NYCHA housing in the Bronx

Housing Authority is in desperate need of repair on all fronts

By Felipe De La Hoz

If you’ve ever put off a chore like doing your dishes or cleaning out a vacuum filter, you know that the problem tends to only get worse and harder to deal with the longer you wait. Multiply that by several orders of magnitude and you get the New York City Housing Authority system, the nation’s largest public housing authority by far with about 340,000 residents spread out over some 162,000 apartments.

Over decades of disinvestment and mismanagement, the system has reached a crisis point, with residents suffering from constantly broken public infrastructure like elevators, disrepair including mold damage and busted appliances, vermin, lead paint, and a variety of other challenges. Not every apartment is in such a state, of course, but thousands are and have been for a long time.

As time passes, the problems and the logistical and financial challenges they present just get worse and worse. A report released in 2013 estimated that it would take $17 billion to bring all NYCHA housing stock up to good repair. Less than a decade later, that number stands at over $40 billion. For reference, this is over seven times the annual city budget for the whole of Philadelphia.


Housing developments in the Bronx

Even if this money were to magically fall from the sky or, just slightly more realistically, be allocated by the federal government, leadership would have to competently and efficiently spend the money; in the gentlest possible terms, this has not been the norm. Some of the issues stem from pure incompetence and misconduct, such as contractors bribing NYCHA managers and employees claiming fraudulent overtime. Some of it is structural, such as complicated procurement processes that make it difficult and time-consuming to acquire necessary services and equipment like boilers. All of it contributes to a state of persistent dysfunction.

Leadership has tried to raise capital and improve management in several ways, most of which invariably end up being hugely controversial. It has sold excess air rights, allowing developers to build taller buildings elsewhere. It’s privatized thousands of apartments under a program known as Rental Assistance Demonstration (RAD), with private managers taking over buildings in exchange for investment into maintenance and repair, eliciting complaints from tenants who claim that the new owners aren’t holding up their end of the bargain or fear that the conversions will make them easier to evict and allow for the deregulation of apartments.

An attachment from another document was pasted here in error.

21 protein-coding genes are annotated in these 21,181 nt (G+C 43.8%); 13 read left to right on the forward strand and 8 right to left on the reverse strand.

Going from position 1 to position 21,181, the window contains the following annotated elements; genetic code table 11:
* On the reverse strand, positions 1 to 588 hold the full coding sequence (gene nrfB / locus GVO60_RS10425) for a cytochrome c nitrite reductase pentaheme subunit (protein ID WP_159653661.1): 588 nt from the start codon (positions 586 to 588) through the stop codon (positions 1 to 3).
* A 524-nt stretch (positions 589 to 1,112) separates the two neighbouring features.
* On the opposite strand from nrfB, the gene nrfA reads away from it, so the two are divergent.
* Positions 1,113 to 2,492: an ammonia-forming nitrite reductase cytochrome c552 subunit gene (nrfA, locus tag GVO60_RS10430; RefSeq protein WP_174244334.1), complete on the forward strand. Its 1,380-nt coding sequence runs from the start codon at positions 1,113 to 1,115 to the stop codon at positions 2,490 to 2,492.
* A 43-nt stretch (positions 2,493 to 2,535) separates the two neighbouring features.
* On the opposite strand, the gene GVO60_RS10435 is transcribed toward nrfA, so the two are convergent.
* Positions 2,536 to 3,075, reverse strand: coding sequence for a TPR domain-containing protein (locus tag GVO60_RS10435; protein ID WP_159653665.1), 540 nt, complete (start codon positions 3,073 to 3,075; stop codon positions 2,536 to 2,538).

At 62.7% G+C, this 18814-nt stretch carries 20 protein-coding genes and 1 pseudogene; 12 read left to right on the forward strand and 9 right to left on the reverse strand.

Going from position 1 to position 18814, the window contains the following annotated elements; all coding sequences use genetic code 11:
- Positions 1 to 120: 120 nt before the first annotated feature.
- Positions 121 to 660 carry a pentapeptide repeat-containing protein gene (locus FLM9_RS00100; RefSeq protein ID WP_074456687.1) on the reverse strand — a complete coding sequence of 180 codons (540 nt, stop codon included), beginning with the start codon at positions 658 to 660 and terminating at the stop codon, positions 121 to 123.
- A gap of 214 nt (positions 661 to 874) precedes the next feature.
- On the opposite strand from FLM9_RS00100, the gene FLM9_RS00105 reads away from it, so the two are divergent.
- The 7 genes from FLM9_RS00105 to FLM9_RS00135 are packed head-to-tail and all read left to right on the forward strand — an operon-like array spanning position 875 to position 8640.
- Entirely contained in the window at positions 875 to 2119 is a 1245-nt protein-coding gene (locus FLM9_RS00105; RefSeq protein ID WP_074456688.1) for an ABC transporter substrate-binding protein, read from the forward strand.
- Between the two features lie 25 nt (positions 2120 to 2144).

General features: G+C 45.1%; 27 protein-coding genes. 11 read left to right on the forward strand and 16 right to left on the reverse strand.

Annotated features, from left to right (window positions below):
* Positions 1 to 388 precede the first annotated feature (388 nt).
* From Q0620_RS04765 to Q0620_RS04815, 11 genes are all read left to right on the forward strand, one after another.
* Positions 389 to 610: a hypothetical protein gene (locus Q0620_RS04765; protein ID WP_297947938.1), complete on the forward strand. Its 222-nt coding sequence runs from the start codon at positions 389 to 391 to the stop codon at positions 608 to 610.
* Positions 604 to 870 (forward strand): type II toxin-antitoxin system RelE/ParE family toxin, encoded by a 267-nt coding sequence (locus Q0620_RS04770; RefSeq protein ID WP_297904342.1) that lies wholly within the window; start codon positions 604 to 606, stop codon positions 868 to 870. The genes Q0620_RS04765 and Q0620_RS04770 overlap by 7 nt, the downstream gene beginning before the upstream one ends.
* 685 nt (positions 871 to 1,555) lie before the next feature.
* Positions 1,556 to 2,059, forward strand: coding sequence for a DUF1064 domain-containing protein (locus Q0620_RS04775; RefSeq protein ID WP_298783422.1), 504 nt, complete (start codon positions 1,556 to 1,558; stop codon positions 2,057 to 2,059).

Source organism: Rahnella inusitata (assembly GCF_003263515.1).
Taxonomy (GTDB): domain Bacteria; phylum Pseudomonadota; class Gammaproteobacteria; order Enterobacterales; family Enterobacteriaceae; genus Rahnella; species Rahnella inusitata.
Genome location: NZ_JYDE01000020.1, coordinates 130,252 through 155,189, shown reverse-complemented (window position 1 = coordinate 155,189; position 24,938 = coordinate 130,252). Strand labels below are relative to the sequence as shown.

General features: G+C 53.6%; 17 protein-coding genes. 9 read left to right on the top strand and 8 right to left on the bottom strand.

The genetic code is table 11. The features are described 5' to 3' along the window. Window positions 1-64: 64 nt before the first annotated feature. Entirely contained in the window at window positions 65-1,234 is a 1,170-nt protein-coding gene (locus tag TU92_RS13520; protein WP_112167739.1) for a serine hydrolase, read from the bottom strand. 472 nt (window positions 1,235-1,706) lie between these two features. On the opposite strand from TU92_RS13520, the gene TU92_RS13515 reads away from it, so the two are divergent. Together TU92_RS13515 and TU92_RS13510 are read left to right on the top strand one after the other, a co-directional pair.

The most recent effort, just passed by the State Legislature, involves the creation of something called the Public Housing Preservation Trust. In base terms, the trust is a public benefit corporation, legally similar to the Metropolitan Transit Authority (MTA), that would take control of some number of NYCHA units and can receive federal grants that are unavailable to the housing authority, opening up a much more robust revenue stream that can be used to fund repairs. It would also in theory be able to cut through some of the procurement and contracting morass and act much faster to deliver for residents.

Contrary to RAD, the apartments would be taken over by a fully public entity; despite the transfers, the Trust would still be state-controlled and subject to all the same legal restrictions and agreements with tenants, maintaining the same requirement for affordability. Still, the prospect of any other manager taking over apartments has some residents feeling distrustful, particularly in light of earlier broken promises. Understanding this, the state has built an opt-in provision here: through some still-to-be-developed process, tenants will be able to vote to have their buildings added to the Trust, or keep them the way they are. It’s now up to the city to prove that the new model will work, and earn their vote.

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